1. I would suggest that disadvantage #5 might well be considered an advantage. Knowing what to believe SHOULD be hard and require reflection, consideration of context, and explicit appreciation of one’s history, experiences, culture(s) – and those of others, too. That many voices are assembled and brought into contention is, I think, advantageous for the collaborative construction of knowledge. It is that collaboration that seems to me to be characteristic of the ubiquitously connected and pervasively proximate world; hence, it is important to challenge the notion that knowledge/belief (tomAYto-toMAHto) should be handed to us in a leather binding.

  2. I second Mark’s thoughtful comment on this thoughtful post.

  3. Mark, yes, certainly it is an advantage theoretically. But there is an empirical question about whether it’s working out better or worse for us. (I say it’s “empirical” but I don’t have an idea how one could test it.) Would we rather have a culture in which at least some set of true beliefs is shared because they’ve been inculcated in our children and blare at us over the broadcast media, or one in which a large majority freely believes a hodgepodge of false things?

    Yes, I know that’s a false opposition. OTOH, in the US, only 40% of people believe that humans evolved from another species. On the other other hand, that’s what we got from the FIRST alternative, so apparently that one doesn’t work so well either.

    My own unsupported view is that the Net lets us be smarter about the things we want to be smarter about, and way dumber about the things we want to be dumb about.

    Nicely put, by the way, Mark.

  4. Benoit Mandelbrot spoke about “roughness” in Long Beach earlier this year.
    Among the things I find interesting in that talk is the concept of the infinitely long coastline. Unlike the whole Zeno trip, this idea is actually supported by the math and by reason.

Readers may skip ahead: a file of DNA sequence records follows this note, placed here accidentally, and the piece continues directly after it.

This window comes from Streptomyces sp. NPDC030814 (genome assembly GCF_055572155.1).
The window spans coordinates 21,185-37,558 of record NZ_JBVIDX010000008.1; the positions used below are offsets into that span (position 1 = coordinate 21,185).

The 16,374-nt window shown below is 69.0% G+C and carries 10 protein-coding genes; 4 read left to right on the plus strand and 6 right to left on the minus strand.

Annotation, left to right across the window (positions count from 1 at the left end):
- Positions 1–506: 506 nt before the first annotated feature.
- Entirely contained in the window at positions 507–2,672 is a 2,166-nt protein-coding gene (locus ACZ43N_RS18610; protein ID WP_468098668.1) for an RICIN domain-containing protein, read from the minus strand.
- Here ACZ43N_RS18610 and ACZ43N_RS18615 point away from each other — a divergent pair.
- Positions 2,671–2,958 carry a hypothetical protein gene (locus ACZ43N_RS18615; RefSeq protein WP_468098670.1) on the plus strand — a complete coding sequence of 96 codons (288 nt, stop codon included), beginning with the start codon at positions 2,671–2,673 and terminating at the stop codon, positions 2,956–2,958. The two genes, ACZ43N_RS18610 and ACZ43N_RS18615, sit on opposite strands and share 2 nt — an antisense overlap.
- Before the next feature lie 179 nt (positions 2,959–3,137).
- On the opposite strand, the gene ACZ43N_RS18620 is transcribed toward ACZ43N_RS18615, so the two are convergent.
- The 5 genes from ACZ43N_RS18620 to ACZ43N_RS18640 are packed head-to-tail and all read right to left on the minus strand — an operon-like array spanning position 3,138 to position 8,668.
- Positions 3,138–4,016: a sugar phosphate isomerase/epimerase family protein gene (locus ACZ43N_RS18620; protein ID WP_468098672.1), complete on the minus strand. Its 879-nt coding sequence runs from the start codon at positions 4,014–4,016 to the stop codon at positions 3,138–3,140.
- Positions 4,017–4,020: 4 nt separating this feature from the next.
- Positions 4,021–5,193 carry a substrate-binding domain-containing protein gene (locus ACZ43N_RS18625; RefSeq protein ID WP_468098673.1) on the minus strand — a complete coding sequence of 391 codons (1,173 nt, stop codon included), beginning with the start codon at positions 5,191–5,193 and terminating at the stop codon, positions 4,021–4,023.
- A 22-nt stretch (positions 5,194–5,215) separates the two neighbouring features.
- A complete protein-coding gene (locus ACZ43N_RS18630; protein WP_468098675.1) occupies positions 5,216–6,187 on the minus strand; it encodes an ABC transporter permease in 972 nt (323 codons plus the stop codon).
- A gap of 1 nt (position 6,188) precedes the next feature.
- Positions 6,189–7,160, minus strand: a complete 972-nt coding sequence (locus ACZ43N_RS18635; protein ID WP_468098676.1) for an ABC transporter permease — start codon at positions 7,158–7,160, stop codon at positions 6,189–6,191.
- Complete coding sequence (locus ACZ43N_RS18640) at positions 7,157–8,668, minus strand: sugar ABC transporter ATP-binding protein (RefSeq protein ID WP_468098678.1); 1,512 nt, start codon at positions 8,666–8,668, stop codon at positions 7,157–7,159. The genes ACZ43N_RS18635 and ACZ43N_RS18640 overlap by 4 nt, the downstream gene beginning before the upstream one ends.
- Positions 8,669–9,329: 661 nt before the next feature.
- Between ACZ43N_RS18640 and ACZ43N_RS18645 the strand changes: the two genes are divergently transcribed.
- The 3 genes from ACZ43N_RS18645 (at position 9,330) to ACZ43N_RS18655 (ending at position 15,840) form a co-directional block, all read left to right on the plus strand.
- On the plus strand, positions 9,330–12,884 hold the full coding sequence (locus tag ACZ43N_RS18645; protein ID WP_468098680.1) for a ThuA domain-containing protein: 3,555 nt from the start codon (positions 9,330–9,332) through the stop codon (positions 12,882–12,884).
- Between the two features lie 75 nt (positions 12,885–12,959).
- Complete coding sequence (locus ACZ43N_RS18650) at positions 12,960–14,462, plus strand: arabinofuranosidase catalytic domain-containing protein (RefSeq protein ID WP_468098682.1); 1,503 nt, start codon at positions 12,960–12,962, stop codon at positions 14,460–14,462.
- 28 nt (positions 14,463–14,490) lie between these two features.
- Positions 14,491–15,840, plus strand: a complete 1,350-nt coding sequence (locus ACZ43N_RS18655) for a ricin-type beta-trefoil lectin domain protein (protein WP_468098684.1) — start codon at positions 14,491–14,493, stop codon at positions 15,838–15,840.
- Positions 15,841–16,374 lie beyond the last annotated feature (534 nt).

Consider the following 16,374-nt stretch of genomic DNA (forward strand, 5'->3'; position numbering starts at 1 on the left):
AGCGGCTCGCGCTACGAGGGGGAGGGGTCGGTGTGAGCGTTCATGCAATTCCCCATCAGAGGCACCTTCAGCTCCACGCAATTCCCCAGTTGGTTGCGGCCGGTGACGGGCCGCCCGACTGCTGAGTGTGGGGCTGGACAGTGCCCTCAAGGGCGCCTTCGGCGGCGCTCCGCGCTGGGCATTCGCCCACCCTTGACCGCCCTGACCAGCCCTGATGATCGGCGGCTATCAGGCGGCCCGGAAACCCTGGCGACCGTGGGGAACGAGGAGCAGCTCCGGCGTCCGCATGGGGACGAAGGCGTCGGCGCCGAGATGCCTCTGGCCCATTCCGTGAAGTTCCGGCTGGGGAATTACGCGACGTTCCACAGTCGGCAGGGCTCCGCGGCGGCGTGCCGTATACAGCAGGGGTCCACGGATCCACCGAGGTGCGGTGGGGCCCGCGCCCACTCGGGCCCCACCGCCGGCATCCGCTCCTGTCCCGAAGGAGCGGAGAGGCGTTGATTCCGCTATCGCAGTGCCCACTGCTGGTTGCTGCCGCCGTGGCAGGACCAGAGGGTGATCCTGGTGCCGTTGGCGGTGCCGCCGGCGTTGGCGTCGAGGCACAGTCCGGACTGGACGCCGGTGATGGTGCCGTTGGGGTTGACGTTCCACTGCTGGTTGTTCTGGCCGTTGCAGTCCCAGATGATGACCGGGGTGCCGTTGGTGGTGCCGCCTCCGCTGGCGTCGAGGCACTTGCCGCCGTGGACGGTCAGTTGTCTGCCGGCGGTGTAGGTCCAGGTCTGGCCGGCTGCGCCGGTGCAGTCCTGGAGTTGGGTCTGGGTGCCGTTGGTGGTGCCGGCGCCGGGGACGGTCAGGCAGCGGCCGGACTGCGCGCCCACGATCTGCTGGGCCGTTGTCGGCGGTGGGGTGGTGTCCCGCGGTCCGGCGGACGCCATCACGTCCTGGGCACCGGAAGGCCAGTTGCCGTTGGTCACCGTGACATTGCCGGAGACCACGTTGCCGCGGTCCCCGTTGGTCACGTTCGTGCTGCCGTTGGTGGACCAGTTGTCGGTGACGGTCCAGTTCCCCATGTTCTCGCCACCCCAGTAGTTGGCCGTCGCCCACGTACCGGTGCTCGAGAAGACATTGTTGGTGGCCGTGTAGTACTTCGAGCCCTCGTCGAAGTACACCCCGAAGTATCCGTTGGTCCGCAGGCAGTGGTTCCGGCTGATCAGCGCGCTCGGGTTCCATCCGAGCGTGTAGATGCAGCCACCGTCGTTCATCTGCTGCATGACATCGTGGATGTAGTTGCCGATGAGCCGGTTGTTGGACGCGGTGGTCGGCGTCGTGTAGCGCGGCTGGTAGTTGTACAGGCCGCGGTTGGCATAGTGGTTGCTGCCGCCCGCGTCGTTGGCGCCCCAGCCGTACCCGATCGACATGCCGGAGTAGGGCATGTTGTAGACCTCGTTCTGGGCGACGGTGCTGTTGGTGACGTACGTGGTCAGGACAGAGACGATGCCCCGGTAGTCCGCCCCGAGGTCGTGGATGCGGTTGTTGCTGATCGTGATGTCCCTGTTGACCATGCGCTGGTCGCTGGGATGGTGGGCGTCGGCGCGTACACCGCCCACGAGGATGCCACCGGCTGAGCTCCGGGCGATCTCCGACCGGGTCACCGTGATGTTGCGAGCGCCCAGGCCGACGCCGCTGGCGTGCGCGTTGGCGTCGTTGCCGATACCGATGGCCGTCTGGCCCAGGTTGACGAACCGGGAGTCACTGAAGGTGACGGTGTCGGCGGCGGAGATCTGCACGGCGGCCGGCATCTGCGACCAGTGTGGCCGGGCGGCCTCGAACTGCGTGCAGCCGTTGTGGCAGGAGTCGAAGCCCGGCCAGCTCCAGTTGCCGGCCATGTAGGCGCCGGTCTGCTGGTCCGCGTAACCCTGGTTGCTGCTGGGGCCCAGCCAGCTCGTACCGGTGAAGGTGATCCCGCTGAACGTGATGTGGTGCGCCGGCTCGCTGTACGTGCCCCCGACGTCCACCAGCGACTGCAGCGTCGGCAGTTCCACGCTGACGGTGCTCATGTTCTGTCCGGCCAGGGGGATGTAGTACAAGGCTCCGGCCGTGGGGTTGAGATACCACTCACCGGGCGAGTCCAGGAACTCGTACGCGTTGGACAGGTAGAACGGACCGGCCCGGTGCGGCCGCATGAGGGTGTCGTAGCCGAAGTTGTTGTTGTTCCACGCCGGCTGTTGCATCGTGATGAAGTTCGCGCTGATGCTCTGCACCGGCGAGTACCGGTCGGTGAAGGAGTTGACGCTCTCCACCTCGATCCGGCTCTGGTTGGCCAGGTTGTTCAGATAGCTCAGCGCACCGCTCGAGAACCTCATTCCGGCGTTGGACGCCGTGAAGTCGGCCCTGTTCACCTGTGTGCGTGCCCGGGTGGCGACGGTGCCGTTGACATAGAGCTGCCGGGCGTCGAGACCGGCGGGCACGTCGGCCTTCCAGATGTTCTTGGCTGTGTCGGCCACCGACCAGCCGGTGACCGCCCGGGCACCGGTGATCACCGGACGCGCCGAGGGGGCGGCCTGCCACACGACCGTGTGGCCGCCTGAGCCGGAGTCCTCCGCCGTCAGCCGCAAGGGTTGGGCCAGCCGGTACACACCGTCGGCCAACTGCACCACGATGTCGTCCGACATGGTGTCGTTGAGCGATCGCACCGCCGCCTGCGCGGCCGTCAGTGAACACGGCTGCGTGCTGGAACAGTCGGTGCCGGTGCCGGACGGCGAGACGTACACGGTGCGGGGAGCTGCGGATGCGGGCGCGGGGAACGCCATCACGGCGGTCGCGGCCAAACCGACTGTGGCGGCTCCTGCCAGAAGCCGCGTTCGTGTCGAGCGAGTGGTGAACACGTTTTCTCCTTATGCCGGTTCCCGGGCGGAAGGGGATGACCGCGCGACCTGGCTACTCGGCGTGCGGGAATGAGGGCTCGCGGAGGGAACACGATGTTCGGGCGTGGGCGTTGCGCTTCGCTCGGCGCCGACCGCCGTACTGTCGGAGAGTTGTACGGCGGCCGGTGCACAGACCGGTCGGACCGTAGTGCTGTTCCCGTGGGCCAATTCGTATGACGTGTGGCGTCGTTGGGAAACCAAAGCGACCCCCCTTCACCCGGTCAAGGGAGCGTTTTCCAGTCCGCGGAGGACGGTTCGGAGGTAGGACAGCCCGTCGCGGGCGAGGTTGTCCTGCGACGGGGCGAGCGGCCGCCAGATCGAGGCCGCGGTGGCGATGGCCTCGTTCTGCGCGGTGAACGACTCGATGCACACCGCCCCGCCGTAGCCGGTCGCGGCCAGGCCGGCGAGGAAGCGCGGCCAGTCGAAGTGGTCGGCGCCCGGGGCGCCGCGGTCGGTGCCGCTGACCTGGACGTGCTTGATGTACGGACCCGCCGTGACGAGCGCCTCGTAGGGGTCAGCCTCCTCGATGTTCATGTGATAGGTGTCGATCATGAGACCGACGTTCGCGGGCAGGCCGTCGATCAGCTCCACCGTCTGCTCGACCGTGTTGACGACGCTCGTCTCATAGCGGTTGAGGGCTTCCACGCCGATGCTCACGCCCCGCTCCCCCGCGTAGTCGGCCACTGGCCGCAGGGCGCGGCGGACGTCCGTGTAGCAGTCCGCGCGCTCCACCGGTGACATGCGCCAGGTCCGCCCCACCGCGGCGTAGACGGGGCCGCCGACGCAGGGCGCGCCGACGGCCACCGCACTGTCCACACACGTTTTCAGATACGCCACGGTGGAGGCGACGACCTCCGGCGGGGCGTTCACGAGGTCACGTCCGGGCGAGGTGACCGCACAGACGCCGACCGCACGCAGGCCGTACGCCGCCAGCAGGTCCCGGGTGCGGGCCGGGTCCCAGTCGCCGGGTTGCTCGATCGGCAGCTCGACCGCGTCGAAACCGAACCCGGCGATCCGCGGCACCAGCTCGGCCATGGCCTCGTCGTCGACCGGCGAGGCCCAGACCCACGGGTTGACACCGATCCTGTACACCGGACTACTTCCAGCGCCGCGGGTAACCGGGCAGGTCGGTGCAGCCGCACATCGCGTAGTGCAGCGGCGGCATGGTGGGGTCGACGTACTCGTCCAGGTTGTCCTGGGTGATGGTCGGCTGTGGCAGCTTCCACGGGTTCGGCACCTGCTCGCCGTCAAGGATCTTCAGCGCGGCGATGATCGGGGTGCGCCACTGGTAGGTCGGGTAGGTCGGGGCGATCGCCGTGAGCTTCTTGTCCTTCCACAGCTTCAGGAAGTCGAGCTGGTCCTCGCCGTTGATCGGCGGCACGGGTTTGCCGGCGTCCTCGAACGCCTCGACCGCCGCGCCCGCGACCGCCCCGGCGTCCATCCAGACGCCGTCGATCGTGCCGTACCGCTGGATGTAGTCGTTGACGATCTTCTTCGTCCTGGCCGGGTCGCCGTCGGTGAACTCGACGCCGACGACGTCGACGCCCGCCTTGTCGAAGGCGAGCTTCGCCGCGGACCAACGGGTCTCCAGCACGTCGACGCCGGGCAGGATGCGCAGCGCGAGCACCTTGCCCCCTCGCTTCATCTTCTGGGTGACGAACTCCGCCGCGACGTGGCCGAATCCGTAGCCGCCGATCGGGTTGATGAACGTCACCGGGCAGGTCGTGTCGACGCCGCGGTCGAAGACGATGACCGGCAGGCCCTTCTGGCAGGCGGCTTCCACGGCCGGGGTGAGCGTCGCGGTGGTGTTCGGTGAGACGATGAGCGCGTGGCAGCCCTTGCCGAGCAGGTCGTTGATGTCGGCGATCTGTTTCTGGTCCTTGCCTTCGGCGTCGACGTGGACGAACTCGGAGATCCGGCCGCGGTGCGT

The chaotic nature of our loose-edged discussions, the messy intertwingularity (your advantage number 3), is nicely reflected in the metaphor of fractals. I wonder if the the decomposition of messy arguments into smaller and smaller self-similar pieces is actually an advantage, an aid to understanding, learning, teaching, convincing–knowing–or a disadvantage due to the self bounding nature, the infinite regression of echoes repetitive and audible only to those within the boundary of the discussion?

    I liked Mark’s comment.

    I like printed paper.

    I like electronic access.

  5. Objectivity was not seen as a positive thing before the last great information revolution – the electric (as opposed to

    electronic) revolution following the introduction of the telegraph and telephone.

    Newspapers and therefore journalists were unabashedly partisan. Then newspaper owners realized that they made the

    most money by selling their circulation numbers to advertisers and therefore opted for “objectivity” as a way to

    increase circulation and thereby increase advertising revenue.

    That practice has led to a certain amount of timidity. As per the Harvard study on the NY times changing their word usage in reference to water boarding as torture once it became “too controversial” see Jay Rosen, Washington Monthlyand Three Quarks Daily

    However, in this information revolution advertising dollars may well go to some very opinionated bloggers and, as we

    see with fox news, mainstream media is becoming less “objective”. So a major shift in journalistic practice is already under way.

    From my book in progress Information Revolutions: Hunter/Gatherers to Internet 2.0

  6. […] JOURNALISMUS David Weinbergers Gedanken zu Jay Rosens Text über Objektivität: […]